Accessibility assessments typically focus on determining a binary measurement of task performance success/failure; and often neglect to acknowledge the nuances of those interactions. Although a large population of blind people find smartphone interactions possible, many experiences take a significant toll and can have a lasting negative impact on the individual and their willingness to step out of technological comfort zones. There is a need to assist and support individuals with the adoption and learning process of new tasks to mitigate these negative experiences. We contribute with a human-powered nonvisual task assistant for smartphones to provide pervasive assistance. We argue, in addition to success, one must carefully consider promoting and evaluating factors such as self-efficacy and the belief in one's own abilities to control and learn to use technology. In this paper, we show effective assistant positively affects self-efficacy when performing new tasks with smartphones, affects perceptions of accessibility and enables systemic task-based learning.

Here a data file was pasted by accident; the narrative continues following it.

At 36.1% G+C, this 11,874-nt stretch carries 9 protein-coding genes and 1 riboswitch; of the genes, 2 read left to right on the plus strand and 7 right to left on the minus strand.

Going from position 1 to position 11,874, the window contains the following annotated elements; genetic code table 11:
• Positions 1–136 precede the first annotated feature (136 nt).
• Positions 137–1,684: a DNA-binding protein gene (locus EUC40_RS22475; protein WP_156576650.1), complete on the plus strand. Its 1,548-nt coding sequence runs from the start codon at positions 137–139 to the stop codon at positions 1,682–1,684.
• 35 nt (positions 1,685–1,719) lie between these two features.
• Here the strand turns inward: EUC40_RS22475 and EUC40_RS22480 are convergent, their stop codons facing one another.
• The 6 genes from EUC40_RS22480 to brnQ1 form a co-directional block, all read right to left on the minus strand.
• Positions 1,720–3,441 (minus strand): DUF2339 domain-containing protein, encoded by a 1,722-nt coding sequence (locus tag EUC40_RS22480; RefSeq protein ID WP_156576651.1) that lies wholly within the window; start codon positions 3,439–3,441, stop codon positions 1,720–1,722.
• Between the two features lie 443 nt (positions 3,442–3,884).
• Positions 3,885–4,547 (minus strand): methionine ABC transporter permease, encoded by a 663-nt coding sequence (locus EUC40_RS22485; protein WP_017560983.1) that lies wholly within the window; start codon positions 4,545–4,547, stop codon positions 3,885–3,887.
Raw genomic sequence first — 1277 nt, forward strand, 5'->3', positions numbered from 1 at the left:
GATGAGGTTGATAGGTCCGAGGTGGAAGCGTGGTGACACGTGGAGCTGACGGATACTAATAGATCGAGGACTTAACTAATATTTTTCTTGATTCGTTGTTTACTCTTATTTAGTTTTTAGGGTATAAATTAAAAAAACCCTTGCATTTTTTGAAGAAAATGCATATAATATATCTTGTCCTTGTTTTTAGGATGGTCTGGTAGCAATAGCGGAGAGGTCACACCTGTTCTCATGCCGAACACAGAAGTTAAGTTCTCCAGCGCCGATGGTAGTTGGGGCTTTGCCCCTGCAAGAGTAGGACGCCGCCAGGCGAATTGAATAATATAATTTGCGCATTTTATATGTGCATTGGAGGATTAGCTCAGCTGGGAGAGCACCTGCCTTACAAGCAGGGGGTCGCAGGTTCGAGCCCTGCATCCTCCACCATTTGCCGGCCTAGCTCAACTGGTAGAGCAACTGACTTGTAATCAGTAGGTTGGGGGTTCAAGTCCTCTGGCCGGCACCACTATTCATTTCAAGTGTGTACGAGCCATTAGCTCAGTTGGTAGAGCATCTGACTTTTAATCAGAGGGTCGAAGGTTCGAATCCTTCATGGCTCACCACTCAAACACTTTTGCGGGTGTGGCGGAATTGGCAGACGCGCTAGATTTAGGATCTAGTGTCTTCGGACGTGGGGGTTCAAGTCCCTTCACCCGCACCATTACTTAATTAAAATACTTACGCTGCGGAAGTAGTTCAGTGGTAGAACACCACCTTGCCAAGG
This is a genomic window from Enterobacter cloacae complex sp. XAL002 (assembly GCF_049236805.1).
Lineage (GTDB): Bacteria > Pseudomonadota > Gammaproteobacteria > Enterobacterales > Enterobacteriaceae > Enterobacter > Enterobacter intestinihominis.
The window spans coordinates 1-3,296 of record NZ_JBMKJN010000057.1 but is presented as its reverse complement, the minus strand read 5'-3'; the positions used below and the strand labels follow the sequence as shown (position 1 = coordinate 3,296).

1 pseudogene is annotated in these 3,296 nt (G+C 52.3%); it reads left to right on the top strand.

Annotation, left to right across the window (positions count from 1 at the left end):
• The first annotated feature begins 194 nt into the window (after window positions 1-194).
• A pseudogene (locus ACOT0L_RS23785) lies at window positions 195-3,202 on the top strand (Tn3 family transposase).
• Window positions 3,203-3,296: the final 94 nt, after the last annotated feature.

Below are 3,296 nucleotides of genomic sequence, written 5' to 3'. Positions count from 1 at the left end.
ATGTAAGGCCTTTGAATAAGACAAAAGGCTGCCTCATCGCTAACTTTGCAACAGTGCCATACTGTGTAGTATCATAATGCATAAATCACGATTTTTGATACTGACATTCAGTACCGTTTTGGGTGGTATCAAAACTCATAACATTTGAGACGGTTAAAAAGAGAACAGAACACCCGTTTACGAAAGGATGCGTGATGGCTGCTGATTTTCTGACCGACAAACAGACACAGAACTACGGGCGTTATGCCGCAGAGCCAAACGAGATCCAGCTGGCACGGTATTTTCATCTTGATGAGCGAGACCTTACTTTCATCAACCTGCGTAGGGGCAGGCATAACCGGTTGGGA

|Number of pages||19|
|Journal||Proceedings of the ACM on Human-Computer Interaction|
|Publication status||Published - 13 Apr 2021|